Errors in reports, such as tax calculations, margin percentages, inventory turnover or foreign currency translation are a red flag for system set-up issues. If you find this kind of problem, go beyond fixing the immediate issue and start to ask about whether more of the accounting system should be reviewed.
Errors in calculations and totals can also be an indication that the reports are being produced from a secondary independent spreadsheet system. With modern packages, such systems can usually be incorporated into the main system, increasing accuracy and reducing duplicate data entry.
7. Manual Spreadsheets
If the system can’t produce a particular report, the tendency is to enter the information into Excel and create the report manually. Often these manual spreadsheets are created month after month instead of asking whether the system can be modified to produce the report automatically.
If your client’s reports all come in the form of spreadsheets, ask how long it took to prepare them. A reporting upgrade might save them a lot of time every month.
6. Reports Don’t Fit the Business
Businesses evolve. They add new product lines and locations. They reorganize their management. They change their focus. If the accounting system does not reflect these changes, the reports can become increasingly irrelevant. The client may believe that they are unable to change the accounting structure, but there may be utilities available from the developer the client is unaware of. If you see this situation, a little research may go a long way to helping your client get the information they need to run the business effectively.
5. Lack of Reports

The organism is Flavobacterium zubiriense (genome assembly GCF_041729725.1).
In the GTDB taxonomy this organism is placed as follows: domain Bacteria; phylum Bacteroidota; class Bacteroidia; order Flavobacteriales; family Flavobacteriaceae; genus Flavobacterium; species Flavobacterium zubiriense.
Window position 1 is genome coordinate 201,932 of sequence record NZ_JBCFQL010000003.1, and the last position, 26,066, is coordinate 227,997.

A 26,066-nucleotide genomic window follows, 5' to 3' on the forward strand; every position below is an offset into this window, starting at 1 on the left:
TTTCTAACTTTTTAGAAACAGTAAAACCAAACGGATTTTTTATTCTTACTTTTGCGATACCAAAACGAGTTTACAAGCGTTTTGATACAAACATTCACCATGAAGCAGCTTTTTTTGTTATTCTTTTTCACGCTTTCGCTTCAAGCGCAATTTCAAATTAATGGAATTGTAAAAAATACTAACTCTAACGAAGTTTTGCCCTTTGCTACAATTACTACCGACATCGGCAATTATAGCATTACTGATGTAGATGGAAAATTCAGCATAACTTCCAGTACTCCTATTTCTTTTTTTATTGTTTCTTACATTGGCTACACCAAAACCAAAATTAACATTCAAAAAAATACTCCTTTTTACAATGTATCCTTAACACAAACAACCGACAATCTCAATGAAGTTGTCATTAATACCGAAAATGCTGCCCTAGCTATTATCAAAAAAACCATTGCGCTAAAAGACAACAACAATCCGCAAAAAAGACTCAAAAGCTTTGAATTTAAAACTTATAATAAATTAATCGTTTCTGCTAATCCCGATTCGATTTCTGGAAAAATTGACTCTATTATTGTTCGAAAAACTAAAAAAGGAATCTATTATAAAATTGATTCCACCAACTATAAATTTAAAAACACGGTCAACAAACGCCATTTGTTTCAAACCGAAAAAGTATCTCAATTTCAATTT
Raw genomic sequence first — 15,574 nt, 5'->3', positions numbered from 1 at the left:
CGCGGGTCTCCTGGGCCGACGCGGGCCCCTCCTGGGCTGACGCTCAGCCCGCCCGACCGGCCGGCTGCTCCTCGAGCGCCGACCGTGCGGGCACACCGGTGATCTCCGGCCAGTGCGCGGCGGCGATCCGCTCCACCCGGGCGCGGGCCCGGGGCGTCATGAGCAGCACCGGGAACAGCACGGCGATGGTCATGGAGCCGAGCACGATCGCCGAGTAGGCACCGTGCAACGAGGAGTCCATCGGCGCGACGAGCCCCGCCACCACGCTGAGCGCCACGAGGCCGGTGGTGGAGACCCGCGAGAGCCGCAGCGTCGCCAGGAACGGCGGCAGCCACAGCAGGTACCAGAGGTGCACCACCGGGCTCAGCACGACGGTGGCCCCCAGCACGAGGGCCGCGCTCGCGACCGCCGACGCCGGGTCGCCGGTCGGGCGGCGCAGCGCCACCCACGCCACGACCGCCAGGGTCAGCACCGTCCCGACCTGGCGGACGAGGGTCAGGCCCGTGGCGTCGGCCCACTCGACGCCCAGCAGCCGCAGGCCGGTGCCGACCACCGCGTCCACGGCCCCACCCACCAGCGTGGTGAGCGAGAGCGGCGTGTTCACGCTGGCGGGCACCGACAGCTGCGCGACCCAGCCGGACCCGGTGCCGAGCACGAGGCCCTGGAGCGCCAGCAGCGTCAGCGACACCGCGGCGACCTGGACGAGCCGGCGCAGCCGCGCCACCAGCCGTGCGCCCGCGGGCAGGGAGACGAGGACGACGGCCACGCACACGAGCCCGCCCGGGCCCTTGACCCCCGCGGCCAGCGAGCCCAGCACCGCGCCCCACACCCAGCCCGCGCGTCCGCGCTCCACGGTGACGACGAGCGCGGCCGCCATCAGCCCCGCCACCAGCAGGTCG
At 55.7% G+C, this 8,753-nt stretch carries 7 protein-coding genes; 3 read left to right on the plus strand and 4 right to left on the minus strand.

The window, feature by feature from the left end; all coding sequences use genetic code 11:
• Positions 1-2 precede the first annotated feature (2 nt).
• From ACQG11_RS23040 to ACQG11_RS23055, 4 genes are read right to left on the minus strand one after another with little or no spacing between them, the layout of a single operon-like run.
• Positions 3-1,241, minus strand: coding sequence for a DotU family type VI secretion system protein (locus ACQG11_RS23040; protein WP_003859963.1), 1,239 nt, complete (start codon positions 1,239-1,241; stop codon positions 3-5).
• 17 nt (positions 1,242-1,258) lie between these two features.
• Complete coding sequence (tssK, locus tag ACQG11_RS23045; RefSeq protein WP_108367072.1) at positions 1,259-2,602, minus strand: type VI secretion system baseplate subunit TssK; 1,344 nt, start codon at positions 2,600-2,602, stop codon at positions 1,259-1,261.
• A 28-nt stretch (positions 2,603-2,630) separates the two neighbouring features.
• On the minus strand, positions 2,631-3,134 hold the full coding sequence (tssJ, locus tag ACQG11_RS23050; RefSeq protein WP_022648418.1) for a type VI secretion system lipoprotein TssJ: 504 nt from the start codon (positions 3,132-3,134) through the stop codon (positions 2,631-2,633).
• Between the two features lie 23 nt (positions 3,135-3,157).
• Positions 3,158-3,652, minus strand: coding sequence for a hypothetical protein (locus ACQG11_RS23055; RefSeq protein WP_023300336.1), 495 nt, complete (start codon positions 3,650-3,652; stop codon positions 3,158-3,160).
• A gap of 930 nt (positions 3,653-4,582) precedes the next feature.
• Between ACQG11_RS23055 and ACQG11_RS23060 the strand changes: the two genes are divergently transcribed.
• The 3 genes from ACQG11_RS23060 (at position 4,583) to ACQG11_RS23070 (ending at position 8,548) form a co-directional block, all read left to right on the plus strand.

When looking at your client’s financial package, ask yourself what reports you would want to see if you were in management. For example, look for reports by location and product line. Check if each manager gets a report that singles out their area of responsibility. Are there both summary and detail reports? If they are not there, ask why. Don’t be satisfied with the answer that the system can’t do it. If a report is necessary to manage the business, then the system needs to be able to produce it.
4. Late Month / Quarter / Year End
Consistently late reporting may be more of a procedures issue than a software problem, but it’s a sure sign that something needs to change. Look for the following red flags:
- Suspense accounts accumulating balances during the period that have to be reconciled,
- Waiting for information (e.g. bank statements),
- Transactions that are booked one way during the month, but have to be adjusted at month end,
- Differences in intercompany accounts,
- Complex allocations or variance calculations
To be actionable, reports need to get to decision makers quickly. If you see this kind of red flag, encourage the client to change their procedures so that transactions are recorded appropriately as they happen and / or move processes like bank reconciliation away from the month end and accrue an estimate. The increase in effectiveness will be worth the small decrease in accuracy.